Activity of Endogenous Muscle Proteases from 4 Australian Underutilized Fish Species as Affected by Ionic Strength, pH, and Temperature



Storage conditions may influence the hydrolytic activity of endogenous muscle enzymes postmortem, rate of autolysis of myofibrillar proteins, and biological properties of hydrolyzed end products. This study investigated the effect of ionic strength, pH, and temperature on the activity of endogenous calpain-like, cathepsins B and B+L measured in crude extract obtained from deepwater flathead, silver warehou, ribaldo, and ribbonfish muscles. Activity of calpain-like enzymes in 3 examined species was significantly higher at pH 6.5 than pH 6.0 or 5.5. Raising the reaction temperature increased (P < 0.05) calpain-like activity in ribaldo. Endogenous activity of cathepsin B in ribbonfish and silver warehou declined significantly with increasing ionic strength at pH 6.5 to 6.0. The obtained results will further expand our understanding of the impact that postmortem storage conditions have on the activity of endogenous fish proteases with respect to quality and bioactivity of fish proteins and potentially diversify utilization of underutilized fish species.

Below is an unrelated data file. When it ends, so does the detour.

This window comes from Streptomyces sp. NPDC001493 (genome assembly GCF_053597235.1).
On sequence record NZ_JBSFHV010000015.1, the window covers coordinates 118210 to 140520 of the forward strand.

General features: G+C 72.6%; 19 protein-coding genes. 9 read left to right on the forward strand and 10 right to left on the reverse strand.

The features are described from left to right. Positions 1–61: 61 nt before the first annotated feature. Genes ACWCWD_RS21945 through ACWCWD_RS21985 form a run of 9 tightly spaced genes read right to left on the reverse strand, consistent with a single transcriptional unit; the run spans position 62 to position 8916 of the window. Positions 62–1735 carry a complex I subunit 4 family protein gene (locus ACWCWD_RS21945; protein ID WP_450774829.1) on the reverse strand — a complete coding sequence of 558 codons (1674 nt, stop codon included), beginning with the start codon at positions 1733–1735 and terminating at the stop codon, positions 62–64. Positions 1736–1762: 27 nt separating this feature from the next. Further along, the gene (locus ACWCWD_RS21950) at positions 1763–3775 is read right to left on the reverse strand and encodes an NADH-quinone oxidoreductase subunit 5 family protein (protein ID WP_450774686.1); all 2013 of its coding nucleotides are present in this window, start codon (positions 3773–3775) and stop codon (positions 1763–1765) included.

Practical Application

Establishing effects of storage conditions on the activity of endogenous muscle proteases in Australian underutilized fish species may have implications for processing low value species for a wide range of fishery products and likely improve their market value. Storage conditions can manipulate the proteolytic activity of calpain-like, cathepsins B and B+L enzymes postmortem. Conditions which maintain endogenous proteases activity may be used during processing to reduce the rate of fish softening. In contrast, fish may be stored in an environment that supports enzymatic activity to possibly increase the rate of proteolysis and liberation of bioactive components.